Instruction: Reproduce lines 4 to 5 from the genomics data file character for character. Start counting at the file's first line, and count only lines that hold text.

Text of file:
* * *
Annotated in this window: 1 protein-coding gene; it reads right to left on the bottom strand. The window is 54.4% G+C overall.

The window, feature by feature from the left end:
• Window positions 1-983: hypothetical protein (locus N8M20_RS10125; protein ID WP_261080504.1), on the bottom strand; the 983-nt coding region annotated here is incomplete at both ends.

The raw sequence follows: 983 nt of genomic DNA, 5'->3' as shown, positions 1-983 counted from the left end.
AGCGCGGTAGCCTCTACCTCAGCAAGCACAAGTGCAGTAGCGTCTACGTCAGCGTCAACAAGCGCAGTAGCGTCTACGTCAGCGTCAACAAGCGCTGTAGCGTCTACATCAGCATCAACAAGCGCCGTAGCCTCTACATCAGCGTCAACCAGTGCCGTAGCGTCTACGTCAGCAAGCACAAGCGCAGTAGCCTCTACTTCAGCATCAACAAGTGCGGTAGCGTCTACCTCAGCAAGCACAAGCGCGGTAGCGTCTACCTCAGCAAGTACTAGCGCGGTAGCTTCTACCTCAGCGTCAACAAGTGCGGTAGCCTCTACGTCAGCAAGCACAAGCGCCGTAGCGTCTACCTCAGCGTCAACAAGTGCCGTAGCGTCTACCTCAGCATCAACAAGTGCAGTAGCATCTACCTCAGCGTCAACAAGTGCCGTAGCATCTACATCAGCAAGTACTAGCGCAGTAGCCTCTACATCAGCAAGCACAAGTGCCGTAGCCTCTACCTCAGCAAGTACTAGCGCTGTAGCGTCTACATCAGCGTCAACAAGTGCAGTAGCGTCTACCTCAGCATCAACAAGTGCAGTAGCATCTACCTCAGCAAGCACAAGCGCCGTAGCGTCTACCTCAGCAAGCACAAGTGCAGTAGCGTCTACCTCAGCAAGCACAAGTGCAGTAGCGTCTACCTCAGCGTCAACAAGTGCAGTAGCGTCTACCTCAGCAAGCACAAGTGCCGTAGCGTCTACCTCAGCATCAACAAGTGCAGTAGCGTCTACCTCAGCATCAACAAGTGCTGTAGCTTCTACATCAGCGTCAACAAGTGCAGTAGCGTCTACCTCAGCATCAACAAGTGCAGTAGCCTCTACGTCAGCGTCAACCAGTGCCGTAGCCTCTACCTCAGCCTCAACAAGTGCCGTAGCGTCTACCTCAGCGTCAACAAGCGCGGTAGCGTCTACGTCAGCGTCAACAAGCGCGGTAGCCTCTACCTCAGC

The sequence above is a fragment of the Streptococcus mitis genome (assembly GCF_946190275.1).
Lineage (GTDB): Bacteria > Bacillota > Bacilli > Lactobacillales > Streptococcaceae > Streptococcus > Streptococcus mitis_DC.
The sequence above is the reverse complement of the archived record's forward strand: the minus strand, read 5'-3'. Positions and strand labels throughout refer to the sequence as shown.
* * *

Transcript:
The raw sequence follows: 983 nt of genomic DNA, 5'->3' as shown, positions 1-983 counted from the left end.
AGCGCGGTAGCCTCTACCTCAGCAAGCACAAGTGCAGTAGCGTCTACGTCAGCGTCAACAAGCGCAGTAGCGTCTACGTCAGCGTCAACAAGCGCTGTAGCGTCTACATCAGCATCAACAAGCGCCGTAGCCTCTACATCAGCGTCAACCAGTGCCGTAGCGTCTACGTCAGCAAGCACAAGCGCAGTAGCCTCTACTTCAGCATCAACAAGTGCGGTAGCGTCTACCTCAGCAAGCACAAGCGCGGTAGCGTCTACCTCAGCAAGTACTAGCGCGGTAGCTTCTACCTCAGCGTCAACAAGTGCGGTAGCCTCTACGTCAGCAAGCACAAGCGCCGTAGCGTCTACCTCAGCGTCAACAAGTGCCGTAGCGTCTACCTCAGCATCAACAAGTGCAGTAGCATCTACCTCAGCGTCAACAAGTGCCGTAGCATCTACATCAGCAAGTACTAGCGCAGTAGCCTCTACATCAGCAAGCACAAGTGCCGTAGCCTCTACCTCAGCAAGTACTAGCGCTGTAGCGTCTACATCAGCGTCAACAAGTGCAGTAGCGTCTACCTCAGCATCAACAAGTGCAGTAGCATCTACCTCAGCAAGCACAAGCGCCGTAGCGTCTACCTCAGCAAGCACAAGTGCAGTAGCGTCTACCTCAGCAAGCACAAGTGCAGTAGCGTCTACCTCAGCGTCAACAAGTGCAGTAGCGTCTACCTCAGCAAGCACAAGTGCCGTAGCGTCTACCTCAGCATCAACAAGTGCAGTAGCGTCTACCTCAGCATCAACAAGTGCTGTAGCTTCTACATCAGCGTCAACAAGTGCAGTAGCGTCTACCTCAGCATCAACAAGTGCAGTAGCCTCTACGTCAGCGTCAACCAGTGCCGTAGCCTCTACCTCAGCCTCAACAAGTGCCGTAGCGTCTACCTCAGCGTCAACAAGCGCGGTAGCGTCTACGTCAGCGTCAACAAGCGCGGTAGCCTCTACCTCAGC